Google's steps in eliminating passwords permanently

  • People using Android phones will be able to log in to web services in Chrome by using a fingerprint stored on their device, in Google’s bid to remove password reliance.

    Starting from just last week, Android owners with updates as old as the Android Nougat (which was released in 2016), will be able to use their fingerprint to access web services.

    Google software engineer Dongjing He and product manager Christiaan Brand penned a blog post detailing the changes, writing that “Passwords, combined with Google's automated protections, help secure billions of users around the world. But, new security technologies are surpassing passwords in terms of both strength and convenience.”

    According to Wired, this login system is currently quite limited in that the only web service that it's possible to access without a password is Google Chrome's often infrequently used password manager. If you navigate to passwords.google.com through Google's web browser on your Android and tap on a previously saved piece of information, you'll be prompted to use the fingerprint saved on your phone to access the data.

    It isn’t just Google who is trying to get rid of pesky passwords for good. The FIDO Alliance is made up of Facebook, Intel, PayPal, Intel, Visa, Amazon, and more companies, and has been working on helping to replace passwords for years. 

    The Alliance is responsible for the FIDO2 Internet standard, which is better than user passwords as it protects login details using public/private key encryption. This works by storing a private encryption key on a device such as a smartphone – and a public key is held by the company your account belongs to. When a person tries to sign in to their account, the private key is unlocked by the use of a fingerprint or other biometric and it's matched with the public key to access your information.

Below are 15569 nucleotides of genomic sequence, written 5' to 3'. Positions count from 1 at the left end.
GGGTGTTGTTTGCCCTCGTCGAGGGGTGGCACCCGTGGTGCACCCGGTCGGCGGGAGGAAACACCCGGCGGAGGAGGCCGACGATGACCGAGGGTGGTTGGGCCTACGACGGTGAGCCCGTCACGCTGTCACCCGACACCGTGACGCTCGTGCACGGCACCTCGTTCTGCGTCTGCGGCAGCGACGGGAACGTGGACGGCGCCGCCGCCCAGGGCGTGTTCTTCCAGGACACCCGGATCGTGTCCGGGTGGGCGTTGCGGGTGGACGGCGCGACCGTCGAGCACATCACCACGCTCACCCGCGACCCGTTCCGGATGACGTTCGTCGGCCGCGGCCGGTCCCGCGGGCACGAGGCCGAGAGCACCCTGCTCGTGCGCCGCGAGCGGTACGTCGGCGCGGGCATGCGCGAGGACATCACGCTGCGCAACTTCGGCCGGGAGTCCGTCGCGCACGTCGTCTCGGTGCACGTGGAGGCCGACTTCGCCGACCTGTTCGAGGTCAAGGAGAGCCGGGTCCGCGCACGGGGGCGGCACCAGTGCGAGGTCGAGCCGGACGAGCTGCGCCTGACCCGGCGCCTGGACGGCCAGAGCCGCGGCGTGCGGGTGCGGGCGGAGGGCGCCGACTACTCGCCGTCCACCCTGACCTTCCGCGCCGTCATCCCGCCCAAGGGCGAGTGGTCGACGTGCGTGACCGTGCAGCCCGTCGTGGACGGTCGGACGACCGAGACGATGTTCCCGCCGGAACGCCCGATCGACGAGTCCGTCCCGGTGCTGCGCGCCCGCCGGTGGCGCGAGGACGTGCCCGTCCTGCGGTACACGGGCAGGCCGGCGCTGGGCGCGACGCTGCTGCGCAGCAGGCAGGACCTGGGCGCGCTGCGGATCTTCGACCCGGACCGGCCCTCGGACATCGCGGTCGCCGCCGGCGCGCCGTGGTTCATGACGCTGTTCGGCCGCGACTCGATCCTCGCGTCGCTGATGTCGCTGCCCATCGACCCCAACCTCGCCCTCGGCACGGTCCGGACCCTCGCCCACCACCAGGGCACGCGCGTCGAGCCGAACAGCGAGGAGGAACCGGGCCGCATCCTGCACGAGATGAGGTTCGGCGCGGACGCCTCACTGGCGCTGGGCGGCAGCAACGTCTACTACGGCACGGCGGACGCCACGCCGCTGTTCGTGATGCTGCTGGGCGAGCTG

Google hasn't yet announced when Gmail and its myriad of other services will support Android logins without passwords, but change is coming. "As we continue to embrace the FIDO2 standard, you will start seeing more places where local alternatives to passwords are accepted as an authentication mechanism for Google and Google Cloud services," the company staffers wrote in their blog post.

    A world without passwords and PINs was Google’s fresh idea in May 2015, with a promise to kill the password off completely by the end of 2016. The vision was that Android users could use typing patterns and facial recognition instead of the laborious task of typing in their passwords every time they wanted to log into their Google account.

    The then-new feature was called the Trust API. As well as face/voice recognition which are common indicators used today (with Apple implementing it in the iPhone X back in 2017), Google said Trust API would analyse other less obvious factors, including personal movements, how you type and how you even swipe the screen. Basically Trust API runs in the background, always keeping track of  biometrics, so it will know you are really “you” when you unlock your device.

    This idea may finally becoming reality with Google’s new Pixel smartphone. The tech giant been working for five years on a motion-sensing radar called Soli, which it says will enable the Pixel 4 to detect the user's face faster and in "almost any orientation", even if it's being held upside down. The company claims this will help take the "hassle" out of face unlocking seen on rival smartphones, which can require people to lift and hold the device in a certain position.

    According to SplashData, “123456” and “password” are still the most commonly used passwords today among a variation of similar combinations, despite constant privacy warnings against such blatant choices. As well as that, humans are creatures of habit, and so usually use the same password for nearly everything that requires one.

    A report by Microsoft earlier this year showed that Northern Irish users are particularly poor when it comes to such security measures, with 46% of people admitting to re-using the same passwords more than once and many using the same passwords for work and personal purposes.

    About the author

    Niamh is a Sync NI writer with a previous background of working in FinTech and financial crime. She has a special interest in sports and emerging technologies. To connect with Niamh, feel free to send her an email or connect on Twitter.

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